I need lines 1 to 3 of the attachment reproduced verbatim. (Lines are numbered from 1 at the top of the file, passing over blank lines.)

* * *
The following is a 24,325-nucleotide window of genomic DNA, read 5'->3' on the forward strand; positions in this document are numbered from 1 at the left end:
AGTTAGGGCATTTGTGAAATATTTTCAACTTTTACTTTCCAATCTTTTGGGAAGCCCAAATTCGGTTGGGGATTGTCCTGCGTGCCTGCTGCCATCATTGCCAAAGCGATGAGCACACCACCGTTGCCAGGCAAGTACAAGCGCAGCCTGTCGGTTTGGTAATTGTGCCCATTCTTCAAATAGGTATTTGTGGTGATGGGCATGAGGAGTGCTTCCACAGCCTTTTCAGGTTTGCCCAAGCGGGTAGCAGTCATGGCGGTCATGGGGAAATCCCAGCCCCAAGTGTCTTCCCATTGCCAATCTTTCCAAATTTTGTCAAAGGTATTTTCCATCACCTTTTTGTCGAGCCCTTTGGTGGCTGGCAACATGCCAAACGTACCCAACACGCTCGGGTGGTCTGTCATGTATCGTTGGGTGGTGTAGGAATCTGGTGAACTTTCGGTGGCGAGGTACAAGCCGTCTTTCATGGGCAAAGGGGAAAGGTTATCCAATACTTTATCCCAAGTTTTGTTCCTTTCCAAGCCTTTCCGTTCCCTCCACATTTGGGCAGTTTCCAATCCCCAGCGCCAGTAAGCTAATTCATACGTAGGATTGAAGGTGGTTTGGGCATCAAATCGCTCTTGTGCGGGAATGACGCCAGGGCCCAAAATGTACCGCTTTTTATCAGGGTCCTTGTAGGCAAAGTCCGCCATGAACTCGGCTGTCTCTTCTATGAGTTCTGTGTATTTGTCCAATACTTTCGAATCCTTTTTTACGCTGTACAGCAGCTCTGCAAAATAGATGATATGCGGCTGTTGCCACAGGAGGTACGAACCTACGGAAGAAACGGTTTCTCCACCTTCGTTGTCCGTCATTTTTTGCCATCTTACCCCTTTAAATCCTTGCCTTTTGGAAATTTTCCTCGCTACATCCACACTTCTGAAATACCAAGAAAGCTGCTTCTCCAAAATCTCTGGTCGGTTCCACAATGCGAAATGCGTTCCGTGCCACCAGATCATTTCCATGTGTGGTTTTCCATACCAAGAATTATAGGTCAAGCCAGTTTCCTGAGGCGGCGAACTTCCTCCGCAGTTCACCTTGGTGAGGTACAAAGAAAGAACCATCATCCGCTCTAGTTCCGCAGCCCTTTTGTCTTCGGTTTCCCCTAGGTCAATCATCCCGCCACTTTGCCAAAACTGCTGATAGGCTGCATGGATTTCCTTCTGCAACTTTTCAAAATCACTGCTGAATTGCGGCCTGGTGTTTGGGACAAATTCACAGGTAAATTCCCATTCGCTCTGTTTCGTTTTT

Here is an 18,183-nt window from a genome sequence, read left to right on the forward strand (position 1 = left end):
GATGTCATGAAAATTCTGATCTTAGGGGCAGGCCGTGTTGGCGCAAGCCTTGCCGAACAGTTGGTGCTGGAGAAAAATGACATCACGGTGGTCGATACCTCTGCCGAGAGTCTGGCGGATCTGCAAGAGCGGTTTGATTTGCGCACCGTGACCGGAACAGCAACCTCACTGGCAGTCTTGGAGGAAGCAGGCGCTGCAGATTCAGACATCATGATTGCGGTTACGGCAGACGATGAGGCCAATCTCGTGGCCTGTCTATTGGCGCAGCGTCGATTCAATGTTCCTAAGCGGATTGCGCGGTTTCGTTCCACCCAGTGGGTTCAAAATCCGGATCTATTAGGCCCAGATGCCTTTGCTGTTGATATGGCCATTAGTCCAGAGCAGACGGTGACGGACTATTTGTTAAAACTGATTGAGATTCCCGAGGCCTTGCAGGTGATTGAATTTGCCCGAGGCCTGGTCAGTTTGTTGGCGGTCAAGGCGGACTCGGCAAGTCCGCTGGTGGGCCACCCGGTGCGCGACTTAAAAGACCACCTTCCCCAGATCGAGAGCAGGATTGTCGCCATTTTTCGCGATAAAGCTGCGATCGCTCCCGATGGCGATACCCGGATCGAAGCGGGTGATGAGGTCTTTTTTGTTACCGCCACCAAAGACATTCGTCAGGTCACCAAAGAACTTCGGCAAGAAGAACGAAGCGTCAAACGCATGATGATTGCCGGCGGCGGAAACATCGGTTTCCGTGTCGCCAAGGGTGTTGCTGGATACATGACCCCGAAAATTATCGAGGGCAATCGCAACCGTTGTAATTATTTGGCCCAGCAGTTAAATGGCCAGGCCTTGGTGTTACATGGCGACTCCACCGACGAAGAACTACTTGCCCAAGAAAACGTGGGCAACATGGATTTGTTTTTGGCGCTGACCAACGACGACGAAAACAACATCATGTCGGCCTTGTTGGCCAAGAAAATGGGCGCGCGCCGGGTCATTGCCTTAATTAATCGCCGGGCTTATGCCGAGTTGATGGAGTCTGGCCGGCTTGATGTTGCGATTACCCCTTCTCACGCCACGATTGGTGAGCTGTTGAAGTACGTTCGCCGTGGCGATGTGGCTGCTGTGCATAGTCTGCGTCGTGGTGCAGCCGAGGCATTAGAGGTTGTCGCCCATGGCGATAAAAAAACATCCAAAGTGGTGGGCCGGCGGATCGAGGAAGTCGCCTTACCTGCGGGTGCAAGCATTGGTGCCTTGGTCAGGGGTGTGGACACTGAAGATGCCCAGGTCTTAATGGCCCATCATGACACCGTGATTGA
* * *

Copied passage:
The following is a 24,325-nucleotide window of genomic DNA, read 5'->3' on the forward strand; positions in this document are numbered from 1 at the left end:
AGTTAGGGCATTTGTGAAATATTTTCAACTTTTACTTTCCAATCTTTTGGGAAGCCCAAATTCGGTTGGGGATTGTCCTGCGTGCCTGCTGCCATCATTGCCAAAGCGATGAGCACACCACCGTTGCCAGGCAAGTACAAGCGCAGCCTGTCGGTTTGGTAATTGTGCCCATTCTTCAAATAGGTATTTGTGGTGATGGGCATGAGGAGTGCTTCCACAGCCTTTTCAGGTTTGCCCAAGCGGGTAGCAGTCATGGCGGTCATGGGGAAATCCCAGCCCCAAGTGTCTTCCCATTGCCAATCTTTCCAAATTTTGTCAAAGGTATTTTCCATCACCTTTTTGTCGAGCCCTTTGGTGGCTGGCAACATGCCAAACGTACCCAACACGCTCGGGTGGTCTGTCATGTATCGTTGGGTGGTGTAGGAATCTGGTGAACTTTCGGTGGCGAGGTACAAGCCGTCTTTCATGGGCAAAGGGGAAAGGTTATCCAATACTTTATCCCAAGTTTTGTTCCTTTCCAAGCCTTTCCGTTCCCTCCACATTTGGGCAGTTTCCAATCCCCAGCGCCAGTAAGCTAATTCATACGTAGGATTGAAGGTGGTTTGGGCATCAAATCGCTCTTGTGCGGGAATGACGCCAGGGCCCAAAATGTACCGCTTTTTATCAGGGTCCTTGTAGGCAAAGTCCGCCATGAACTCGGCTGTCTCTTCTATGAGTTCTGTGTATTTGTCCAATACTTTCGAATCCTTTTTTACGCTGTACAGCAGCTCTGCAAAATAGATGATATGCGGCTGTTGCCACAGGAGGTACGAACCTACGGAAGAAACGGTTTCTCCACCTTCGTTGTCCGTCATTTTTTGCCATCTTACCCCTTTAAATCCTTGCCTTTTGGAAATTTTCCTCGCTACATCCACACTTCTGAAATACCAAGAAAGCTGCTTCTCCAAAATCTCTGGTCGGTTCCACAATGCGAAATGCGTTCCGTGCCACCAGATCATTTCCATGTGTGGTTTTCCATACCAAGAATTATAGGTCAAGCCAGTTTCCTGAGGCGGCGAACTTCCTCCGCAGTTCACCTTGGTGAGGTACAAAGAAAGAACCATCATCCGCTCTAGTTCCGCAGCCCTTTTGTCTTCGGTTTCCCCTAGGTCAATCATCCCGCCACTTTGCCAAAACTGCTGATAGGCTGCATGGATTTCCTTCTGCAACTTTTCAAAATCACTGCTGAATTGCGGCCTGGTGTTTGGGACAAATTCACAGGTAAATTCCCATTCGCTCTGTTTCGTTTTT

Here is an 18,183-nt window from a genome sequence, read left to right on the forward strand (position 1 = left end):